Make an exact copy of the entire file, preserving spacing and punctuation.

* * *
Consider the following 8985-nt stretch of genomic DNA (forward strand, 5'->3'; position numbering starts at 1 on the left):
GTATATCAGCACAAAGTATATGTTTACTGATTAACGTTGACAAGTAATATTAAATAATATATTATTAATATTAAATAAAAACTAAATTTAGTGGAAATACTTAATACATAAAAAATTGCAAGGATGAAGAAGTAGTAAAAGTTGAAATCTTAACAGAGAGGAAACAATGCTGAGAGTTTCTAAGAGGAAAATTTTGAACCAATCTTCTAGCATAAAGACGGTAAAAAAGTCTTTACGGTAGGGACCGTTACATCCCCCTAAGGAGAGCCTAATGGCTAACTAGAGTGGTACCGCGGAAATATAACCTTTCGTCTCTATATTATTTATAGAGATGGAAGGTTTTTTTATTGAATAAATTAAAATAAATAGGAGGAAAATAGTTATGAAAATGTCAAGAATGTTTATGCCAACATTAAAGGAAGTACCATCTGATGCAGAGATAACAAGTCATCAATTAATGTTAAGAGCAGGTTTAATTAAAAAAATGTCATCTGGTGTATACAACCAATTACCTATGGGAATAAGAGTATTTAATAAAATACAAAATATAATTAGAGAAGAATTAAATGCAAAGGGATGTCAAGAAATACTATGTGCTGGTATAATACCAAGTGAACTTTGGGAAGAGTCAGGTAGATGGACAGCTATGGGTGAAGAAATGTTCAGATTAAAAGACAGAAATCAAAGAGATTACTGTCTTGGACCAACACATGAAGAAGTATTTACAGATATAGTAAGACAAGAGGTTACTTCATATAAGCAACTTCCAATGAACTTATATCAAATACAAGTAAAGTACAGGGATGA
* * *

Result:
Consider the following 8985-nt stretch of genomic DNA (forward strand, 5'->3'; position numbering starts at 1 on the left):
GTATATCAGCACAAAGTATATGTTTACTGATTAACGTTGACAAGTAATATTAAATAATATATTATTAATATTAAATAAAAACTAAATTTAGTGGAAATACTTAATACATAAAAAATTGCAAGGATGAAGAAGTAGTAAAAGTTGAAATCTTAACAGAGAGGAAACAATGCTGAGAGTTTCTAAGAGGAAAATTTTGAACCAATCTTCTAGCATAAAGACGGTAAAAAAGTCTTTACGGTAGGGACCGTTACATCCCCCTAAGGAGAGCCTAATGGCTAACTAGAGTGGTACCGCGGAAATATAACCTTTCGTCTCTATATTATTTATAGAGATGGAAGGTTTTTTTATTGAATAAATTAAAATAAATAGGAGGAAAATAGTTATGAAAATGTCAAGAATGTTTATGCCAACATTAAAGGAAGTACCATCTGATGCAGAGATAACAAGTCATCAATTAATGTTAAGAGCAGGTTTAATTAAAAAAATGTCATCTGGTGTATACAACCAATTACCTATGGGAATAAGAGTATTTAATAAAATACAAAATATAATTAGAGAAGAATTAAATGCAAAGGGATGTCAAGAAATACTATGTGCTGGTATAATACCAAGTGAACTTTGGGAAGAGTCAGGTAGATGGACAGCTATGGGTGAAGAAATGTTCAGATTAAAAGACAGAAATCAAAGAGATTACTGTCTTGGACCAACACATGAAGAAGTATTTACAGATATAGTAAGACAAGAGGTTACTTCATATAAGCAACTTCCAATGAACTTATATCAAATACAAGTAAAGTACAGGGATGA